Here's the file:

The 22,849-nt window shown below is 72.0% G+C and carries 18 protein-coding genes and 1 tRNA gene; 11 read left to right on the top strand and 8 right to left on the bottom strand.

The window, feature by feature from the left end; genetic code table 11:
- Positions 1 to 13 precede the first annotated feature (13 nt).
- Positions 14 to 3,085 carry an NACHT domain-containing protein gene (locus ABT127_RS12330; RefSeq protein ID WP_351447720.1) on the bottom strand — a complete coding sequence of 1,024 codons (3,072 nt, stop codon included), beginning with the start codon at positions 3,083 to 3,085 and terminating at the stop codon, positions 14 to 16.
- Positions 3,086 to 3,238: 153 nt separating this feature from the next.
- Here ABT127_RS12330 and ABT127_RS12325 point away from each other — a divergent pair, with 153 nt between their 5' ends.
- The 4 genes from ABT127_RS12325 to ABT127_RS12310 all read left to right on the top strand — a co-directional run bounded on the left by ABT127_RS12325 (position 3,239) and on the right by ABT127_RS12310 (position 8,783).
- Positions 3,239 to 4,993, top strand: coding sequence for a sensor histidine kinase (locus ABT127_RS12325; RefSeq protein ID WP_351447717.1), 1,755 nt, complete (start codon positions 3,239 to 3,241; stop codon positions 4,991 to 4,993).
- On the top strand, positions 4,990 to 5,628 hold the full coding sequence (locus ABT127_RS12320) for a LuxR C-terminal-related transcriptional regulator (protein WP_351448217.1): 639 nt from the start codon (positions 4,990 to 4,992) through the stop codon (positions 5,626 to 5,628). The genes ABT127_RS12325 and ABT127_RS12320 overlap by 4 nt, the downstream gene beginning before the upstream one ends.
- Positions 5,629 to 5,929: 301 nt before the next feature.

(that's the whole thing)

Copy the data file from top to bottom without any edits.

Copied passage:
The 22,849-nt window shown below is 72.0% G+C and carries 18 protein-coding genes and 1 tRNA gene; 11 read left to right on the top strand and 8 right to left on the bottom strand.

The window, feature by feature from the left end; genetic code table 11:
- Positions 1 to 13 precede the first annotated feature (13 nt).
- Positions 14 to 3,085 carry an NACHT domain-containing protein gene (locus ABT127_RS12330; RefSeq protein ID WP_351447720.1) on the bottom strand — a complete coding sequence of 1,024 codons (3,072 nt, stop codon included), beginning with the start codon at positions 3,083 to 3,085 and terminating at the stop codon, positions 14 to 16.
- Positions 3,086 to 3,238: 153 nt separating this feature from the next.
- Here ABT127_RS12330 and ABT127_RS12325 point away from each other — a divergent pair, with 153 nt between their 5' ends.
- The 4 genes from ABT127_RS12325 to ABT127_RS12310 all read left to right on the top strand — a co-directional run bounded on the left by ABT127_RS12325 (position 3,239) and on the right by ABT127_RS12310 (position 8,783).
- Positions 3,239 to 4,993, top strand: coding sequence for a sensor histidine kinase (locus ABT127_RS12325; RefSeq protein ID WP_351447717.1), 1,755 nt, complete (start codon positions 3,239 to 3,241; stop codon positions 4,991 to 4,993).
- On the top strand, positions 4,990 to 5,628 hold the full coding sequence (locus ABT127_RS12320) for a LuxR C-terminal-related transcriptional regulator (protein WP_351448217.1): 639 nt from the start codon (positions 4,990 to 4,992) through the stop codon (positions 5,626 to 5,628). The genes ABT127_RS12325 and ABT127_RS12320 overlap by 4 nt, the downstream gene beginning before the upstream one ends.
- Positions 5,629 to 5,929: 301 nt before the next feature.